Alvin Parks talks about Hamilton case
As much as $600,000 in taxpayer money could be missing from one of the poorest communities in Illinois with no chance of getting any of it back, according to newly elected East St. Louis Township Supervisor Alvin Parks.
Parks said in an interview his goal for the township following the federal imprisonment of former supervisor Oliver Hamilton for fraud is to “turn the corner,” to better serve the public. His plan includes hiring his sister, Lauren Parks, at $40,000 a year and Lonzo Greenwood, the Democratic Party boss in East St. Louis, at $25,000 per year. Both would also receive health insurance.
Turning the corner, said Parks, means helping needy of all ages including children with “shelter, sustenance, self-esteem and sustainability.”
Parks also said in the interview he may move to replace all nine township employees. He later denied saying this, and said he would “neither confirm nor deny any hiring plan” that could come up at a special board meeting at noon Thursday.
Any hiring or firing would require the approval of at least two of the township board’s four trustees. As supervisor, Parks can vote to break ties.
There’s no way to recoup any of the missing money because Hamilton wasn’t bonded, according to Park. Hamilton, 63, is serving five years in the prison camp at the federal Marion Correctional Center for defrauding the township of $40,000.
A bond is a financial insurance policy required of many public officials that can be used to replace stolen or misappropriated public funds.
“I’m not proud of it,” said Parks, “but he (Hamilton) wasn’t bonded. I feel comfortable with my estimate of how much is missing or not accounted for,” he said.
Parks said that an obstacle facing township auditors is that the FBI still holds nearly all of the township’s financial records. Parks said the federal investigation remains open.
The BND reported in a series of investigative stories last year that Hamilton spent more than $230,000 on a publicly supported American Express card, including tens of thousands of dollars on construction supplies and gasoline, trips to Las Vegas, and gifts for friends and political cronies. The stories led to the FBI investigation.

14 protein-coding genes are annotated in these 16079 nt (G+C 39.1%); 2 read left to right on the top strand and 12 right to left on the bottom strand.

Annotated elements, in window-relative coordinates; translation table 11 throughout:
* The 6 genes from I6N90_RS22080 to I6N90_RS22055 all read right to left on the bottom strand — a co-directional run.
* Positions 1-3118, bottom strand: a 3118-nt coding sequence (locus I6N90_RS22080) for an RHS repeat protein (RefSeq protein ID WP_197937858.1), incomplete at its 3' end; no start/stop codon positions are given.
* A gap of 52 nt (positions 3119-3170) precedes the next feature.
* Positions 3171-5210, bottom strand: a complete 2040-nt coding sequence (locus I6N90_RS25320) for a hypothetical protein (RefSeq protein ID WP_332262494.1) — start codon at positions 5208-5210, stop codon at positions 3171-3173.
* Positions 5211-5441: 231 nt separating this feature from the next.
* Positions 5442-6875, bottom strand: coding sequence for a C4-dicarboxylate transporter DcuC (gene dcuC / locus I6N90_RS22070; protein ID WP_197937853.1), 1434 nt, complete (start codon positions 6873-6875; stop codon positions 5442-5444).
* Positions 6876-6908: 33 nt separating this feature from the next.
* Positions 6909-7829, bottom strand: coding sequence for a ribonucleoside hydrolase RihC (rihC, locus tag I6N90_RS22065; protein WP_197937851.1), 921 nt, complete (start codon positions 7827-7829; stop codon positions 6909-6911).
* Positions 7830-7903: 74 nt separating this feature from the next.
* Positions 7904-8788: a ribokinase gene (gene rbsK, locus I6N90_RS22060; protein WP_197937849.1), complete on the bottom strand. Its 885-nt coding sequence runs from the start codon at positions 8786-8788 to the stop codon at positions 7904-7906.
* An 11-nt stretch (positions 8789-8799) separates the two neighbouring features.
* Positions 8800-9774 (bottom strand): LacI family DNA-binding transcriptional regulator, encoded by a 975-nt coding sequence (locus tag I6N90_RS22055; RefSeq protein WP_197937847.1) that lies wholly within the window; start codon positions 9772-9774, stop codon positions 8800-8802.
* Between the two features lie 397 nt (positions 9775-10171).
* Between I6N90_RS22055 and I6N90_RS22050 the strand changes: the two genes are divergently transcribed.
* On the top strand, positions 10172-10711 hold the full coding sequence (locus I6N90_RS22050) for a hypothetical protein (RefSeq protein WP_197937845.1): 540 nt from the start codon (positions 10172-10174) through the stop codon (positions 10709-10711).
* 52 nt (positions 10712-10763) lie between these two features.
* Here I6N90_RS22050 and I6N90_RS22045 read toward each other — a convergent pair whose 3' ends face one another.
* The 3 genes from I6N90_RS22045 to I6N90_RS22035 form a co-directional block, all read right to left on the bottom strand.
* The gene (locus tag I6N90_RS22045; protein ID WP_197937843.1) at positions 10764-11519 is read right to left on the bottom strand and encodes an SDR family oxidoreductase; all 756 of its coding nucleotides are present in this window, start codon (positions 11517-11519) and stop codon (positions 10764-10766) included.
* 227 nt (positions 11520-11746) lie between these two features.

Parks said since talking office in May as township supervisor, he has consulted with auditors and has learned that the amount unaccounted for as either missing or misspent is “way, way more” than what Hamilton was charged with or what the BND reported.
Parks said that since taking office he has learned Hamilton was using township funds in bank accounts “as collateral” to satisfy federal financial requirements for construction projects for his company, Hamilton Construction Inc. These bank funds could be missing, he said.
“I don’t want to get Oliver in any more trouble but that’s what happened,” Parks said. “The public should know. ... The newspaper just hit the tip of the iceberg.”
I’m not proud of it, but he (Hamilton) wasn’t bonded. I feel comfortable with my estimate of how much is missing or not accounted for.
East St. Louis Township Supervisor Alvin Parks
It is unclear whether Hamilton could be charged with additional crimes.
Lauren Parks served as executive assistant during her brother’s eight years as mayor of the city of East St. Louis. Parks said his sister has a master’s degree in elementary education and obtained much administrative experience working with him at City Hall.
“She has a great feel for East St. Louis,” he said.
Parks’ cousin, Tommy Dancy, was the city’s director of regulatory affairs and his brother-in-law, Rocco Goins, who is Lauren’s husband, was the director of the city Emergency Service Disaster Agency.
Asked why the public should pay $50,000 for an administrator in a township, when Parks himself is a former mayor and city manager of East St. Louis, he said, “I need help” with the day-to-day running of the township, which is now the job of city administrator Rodney Davis.
The administrator position was created by Dancy, who served briefly as township supervisor after Hamilton pleaded guilty and was banned by court order by U.S. District Court and chief judge Michael Reagan from having any connection to public funds.
Trustee Edith Moore questioned why the township, whose boundaries are the same as the city’s, needs an administrator. “He wants to fire everybody,” she said, “I don’t know why.”
Parks said the firings are intended to “get more” out of staff.
Moore said she was opposed to bringing in Lonzo Greenwood, an elected member and former president of the District 189 Board of Education, and the city’s longtime political boss, as a consultant. That job is currently held by George Laktzian, who is paid $33,000 a year and has been in the position for 41 years going back to the late township supervisor Clyde Jordan. Laktzian declined to comment.
Moore said at a special meeting held Monday night when the hiring proposals were tabled until the special meeting Thursday.
“There is no reason to kick George (Laktzian) to the curb just to bring in Greenwood,” she said. “I smell politics in the air.”